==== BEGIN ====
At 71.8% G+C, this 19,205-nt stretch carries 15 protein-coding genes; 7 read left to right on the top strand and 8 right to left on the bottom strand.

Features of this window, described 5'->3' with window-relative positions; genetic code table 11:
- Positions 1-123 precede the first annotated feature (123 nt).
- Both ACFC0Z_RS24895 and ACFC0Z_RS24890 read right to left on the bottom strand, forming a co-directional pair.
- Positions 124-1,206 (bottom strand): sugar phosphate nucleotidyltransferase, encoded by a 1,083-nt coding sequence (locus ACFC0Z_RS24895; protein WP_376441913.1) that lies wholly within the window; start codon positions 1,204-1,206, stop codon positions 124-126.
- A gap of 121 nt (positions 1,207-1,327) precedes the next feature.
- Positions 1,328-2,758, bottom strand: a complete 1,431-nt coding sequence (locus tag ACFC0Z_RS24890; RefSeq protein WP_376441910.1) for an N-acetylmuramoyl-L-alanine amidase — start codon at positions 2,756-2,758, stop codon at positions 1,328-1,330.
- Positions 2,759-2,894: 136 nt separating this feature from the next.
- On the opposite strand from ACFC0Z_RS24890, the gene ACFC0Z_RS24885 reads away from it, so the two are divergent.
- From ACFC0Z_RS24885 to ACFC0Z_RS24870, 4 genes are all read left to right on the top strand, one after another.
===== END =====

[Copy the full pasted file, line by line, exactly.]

At 71.8% G+C, this 19,205-nt stretch carries 15 protein-coding genes; 7 read left to right on the top strand and 8 right to left on the bottom strand.

Features of this window, described 5'->3' with window-relative positions; genetic code table 11:
- Positions 1-123 precede the first annotated feature (123 nt).
- Both ACFC0Z_RS24895 and ACFC0Z_RS24890 read right to left on the bottom strand, forming a co-directional pair.
- Positions 124-1,206 (bottom strand): sugar phosphate nucleotidyltransferase, encoded by a 1,083-nt coding sequence (locus ACFC0Z_RS24895; protein WP_376441913.1) that lies wholly within the window; start codon positions 1,204-1,206, stop codon positions 124-126.
- A gap of 121 nt (positions 1,207-1,327) precedes the next feature.
- Positions 1,328-2,758, bottom strand: a complete 1,431-nt coding sequence (locus tag ACFC0Z_RS24890; RefSeq protein WP_376441910.1) for an N-acetylmuramoyl-L-alanine amidase — start codon at positions 2,756-2,758, stop codon at positions 1,328-1,330.
- Positions 2,759-2,894: 136 nt separating this feature from the next.
- On the opposite strand from ACFC0Z_RS24890, the gene ACFC0Z_RS24885 reads away from it, so the two are divergent.
- From ACFC0Z_RS24885 to ACFC0Z_RS24870, 4 genes are all read left to right on the top strand, one after another.